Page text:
Finally, a grip to eliminate the Google Mobile OS fragmentation. Motoblur, Sense, TouchWiz, Xperia are all nice ROMs, but it's a hit-n-miss when developing apps that's compatible across different platforms. It's the reason why apps such as Angry Birds, Tiny Wings, or even Grindr take longer to develop on Android than on Apple's iOS. icon_evil.gif.icon_mad.gif.icon_evil.gif.icon_mad.gif

Google Cracks Down on Android Fragmentation
By Kat Asharya | Thursday, Mar 31, 2011 12:02 PM
Google is intensifying efforts to cut down fragmentation of its Android mobile operating system, angering hardware partners as it moves away from the open-source origins. The Mountain View, Calif.-based company has been asking Android distributors to sign a "non-fragmentation clause" that gives the company final approval of code tweaks that licensees add to the original Android platform.

Procedures are aimed towards building a quality "common denominator" experience that address past issues of fragmentation, according to John Lagerling, Google's director of global Android partnerships. "After that, the customization can begin."

But the clause is affecting companies working in the Android ecosystem, like LG, Toshiba, Samsung and even Facebook, which has been trying to develop an Android device. Executives at the social networking site are rankled by Google's interference, according to two sources familiar with the matter. Google has also reportedly tried to hold up the release of Verizon Android handsets that use rival Microsoft's Bing search function, according to two other people familiar with the discussion.

Google maintains that such clauses have always been part of the Android license, but some parties contend that Google has recently tightened its policies. Google has shown earlier indications of more control over their Android platform, recently holding back its tablet-optimized Honeycomb release.

The efforts to cut down on the increasing number of Android iterations addresses a common criticism of Google's platform, which has gained traction in the market due to its open-source nature, allowing a number of phone and software makers to use and tweak the system without paying royalty fees. By making Android open-source, it allowed businesses like HTC and Motorola to stake their claim in the smartphone market and let Google expand their search advertising business into the mobile market.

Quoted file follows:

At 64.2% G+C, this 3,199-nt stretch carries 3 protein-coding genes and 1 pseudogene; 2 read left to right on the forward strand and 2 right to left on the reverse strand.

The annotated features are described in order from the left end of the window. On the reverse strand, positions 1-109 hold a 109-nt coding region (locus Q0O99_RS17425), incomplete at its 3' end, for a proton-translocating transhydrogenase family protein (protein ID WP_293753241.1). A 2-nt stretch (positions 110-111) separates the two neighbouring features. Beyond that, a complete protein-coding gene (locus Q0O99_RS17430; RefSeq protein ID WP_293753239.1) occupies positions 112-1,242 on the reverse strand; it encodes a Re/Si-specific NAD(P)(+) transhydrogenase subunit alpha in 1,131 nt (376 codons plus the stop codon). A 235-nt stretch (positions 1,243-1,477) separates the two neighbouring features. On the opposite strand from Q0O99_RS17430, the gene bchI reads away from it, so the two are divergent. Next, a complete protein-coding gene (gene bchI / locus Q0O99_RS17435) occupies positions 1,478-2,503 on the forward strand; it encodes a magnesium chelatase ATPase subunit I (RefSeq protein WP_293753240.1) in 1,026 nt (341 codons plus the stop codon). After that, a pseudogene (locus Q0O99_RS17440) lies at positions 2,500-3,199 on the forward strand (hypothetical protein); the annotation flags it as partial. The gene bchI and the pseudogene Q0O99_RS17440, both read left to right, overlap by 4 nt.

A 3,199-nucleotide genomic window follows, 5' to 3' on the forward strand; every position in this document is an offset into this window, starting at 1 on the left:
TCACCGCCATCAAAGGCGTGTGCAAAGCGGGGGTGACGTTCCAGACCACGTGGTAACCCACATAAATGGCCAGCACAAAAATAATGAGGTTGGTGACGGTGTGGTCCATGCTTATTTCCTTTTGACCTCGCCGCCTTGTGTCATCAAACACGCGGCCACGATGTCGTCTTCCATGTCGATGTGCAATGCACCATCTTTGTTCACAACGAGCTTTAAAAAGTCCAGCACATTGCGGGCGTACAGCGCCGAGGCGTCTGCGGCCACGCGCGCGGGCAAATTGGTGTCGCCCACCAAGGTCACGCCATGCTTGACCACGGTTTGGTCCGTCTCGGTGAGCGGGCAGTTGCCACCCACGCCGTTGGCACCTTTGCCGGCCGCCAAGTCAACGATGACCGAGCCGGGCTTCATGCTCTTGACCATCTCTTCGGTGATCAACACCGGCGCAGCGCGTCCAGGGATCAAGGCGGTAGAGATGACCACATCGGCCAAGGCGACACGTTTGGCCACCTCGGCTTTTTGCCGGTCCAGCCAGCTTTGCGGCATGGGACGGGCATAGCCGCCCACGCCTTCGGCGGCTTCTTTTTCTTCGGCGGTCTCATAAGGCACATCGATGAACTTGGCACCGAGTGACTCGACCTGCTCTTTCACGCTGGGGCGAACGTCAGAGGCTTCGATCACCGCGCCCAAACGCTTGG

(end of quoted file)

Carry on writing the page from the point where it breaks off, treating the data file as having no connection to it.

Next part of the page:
As Android's adoption picked up speed, the OS grew 9 percent market share in 2009 to an industry-leading 31 percent worldwide. But the downside to Android's growth has been fragmentation, where customers buying "Android" don't necessarily know what they're going to get in terms of capabilities and companies constantly retool apps and devices for each Android release. More quality control on Google's part may create a better experience for the customer, who could more easily upgrade Android devices.

But Google exerting more control may anger already irritated Android partners, which took up the system because it allowed for tweaks to functionality, branding and interfaces. Companies like Motorola and HP are already developing alternative systems to use on their smartphones.

The conflicts may be fueling complaints to the Justice Department, according sources close to the matter. Once welcoming of all partners, Google has also become much more discriminating, giving chip and device makers that cooperate a head start in bringing Android products to market, according to the executives to Bloomberg Businessweek, but locking out other companies that don't toe the line.

For consumers, Google's attempts to reduce fragmentation may be welcome, creating a more quality experience that makes buying the Android brand a known quantity. But for makers, it may look more like interference. Android's market share is likely to remain unaffected in the short term, but the dissatisfaction could create a market opportunity for a competitor as well as stir up trouble for a company that falls increasingly under federal scrutiny as it grows beyond its core search business.


Source | Mobiledia